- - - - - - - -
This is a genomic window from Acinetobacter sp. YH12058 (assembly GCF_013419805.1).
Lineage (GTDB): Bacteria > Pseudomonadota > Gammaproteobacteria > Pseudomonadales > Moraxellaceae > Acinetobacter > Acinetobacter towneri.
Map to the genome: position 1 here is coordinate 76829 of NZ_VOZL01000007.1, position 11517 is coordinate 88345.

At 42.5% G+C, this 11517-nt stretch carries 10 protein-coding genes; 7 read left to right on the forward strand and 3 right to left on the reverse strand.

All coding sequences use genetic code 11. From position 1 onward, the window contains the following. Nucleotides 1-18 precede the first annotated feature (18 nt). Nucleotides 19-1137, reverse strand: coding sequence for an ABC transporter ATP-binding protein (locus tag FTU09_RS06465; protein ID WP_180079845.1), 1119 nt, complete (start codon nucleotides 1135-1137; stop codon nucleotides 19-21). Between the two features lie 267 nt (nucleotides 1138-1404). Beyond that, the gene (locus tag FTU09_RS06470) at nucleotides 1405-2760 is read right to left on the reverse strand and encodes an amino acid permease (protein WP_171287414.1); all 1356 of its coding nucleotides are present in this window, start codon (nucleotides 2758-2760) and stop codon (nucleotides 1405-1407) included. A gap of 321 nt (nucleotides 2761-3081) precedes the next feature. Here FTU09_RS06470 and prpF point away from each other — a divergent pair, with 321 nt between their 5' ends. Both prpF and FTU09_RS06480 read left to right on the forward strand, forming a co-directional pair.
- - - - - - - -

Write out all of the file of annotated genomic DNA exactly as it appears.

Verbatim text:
This is a genomic window from Acinetobacter sp. YH12058 (assembly GCF_013419805.1).
Lineage (GTDB): Bacteria > Pseudomonadota > Gammaproteobacteria > Pseudomonadales > Moraxellaceae > Acinetobacter > Acinetobacter towneri.
Map to the genome: position 1 here is coordinate 76829 of NZ_VOZL01000007.1, position 11517 is coordinate 88345.

At 42.5% G+C, this 11517-nt stretch carries 10 protein-coding genes; 7 read left to right on the forward strand and 3 right to left on the reverse strand.

All coding sequences use genetic code 11. From position 1 onward, the window contains the following. Nucleotides 1-18 precede the first annotated feature (18 nt). Nucleotides 19-1137, reverse strand: coding sequence for an ABC transporter ATP-binding protein (locus tag FTU09_RS06465; protein ID WP_180079845.1), 1119 nt, complete (start codon nucleotides 1135-1137; stop codon nucleotides 19-21). Between the two features lie 267 nt (nucleotides 1138-1404). Beyond that, the gene (locus tag FTU09_RS06470) at nucleotides 1405-2760 is read right to left on the reverse strand and encodes an amino acid permease (protein WP_171287414.1); all 1356 of its coding nucleotides are present in this window, start codon (nucleotides 2758-2760) and stop codon (nucleotides 1405-1407) included. A gap of 321 nt (nucleotides 2761-3081) precedes the next feature. Here FTU09_RS06470 and prpF point away from each other — a divergent pair, with 321 nt between their 5' ends. Both prpF and FTU09_RS06480 read left to right on the forward strand, forming a co-directional pair.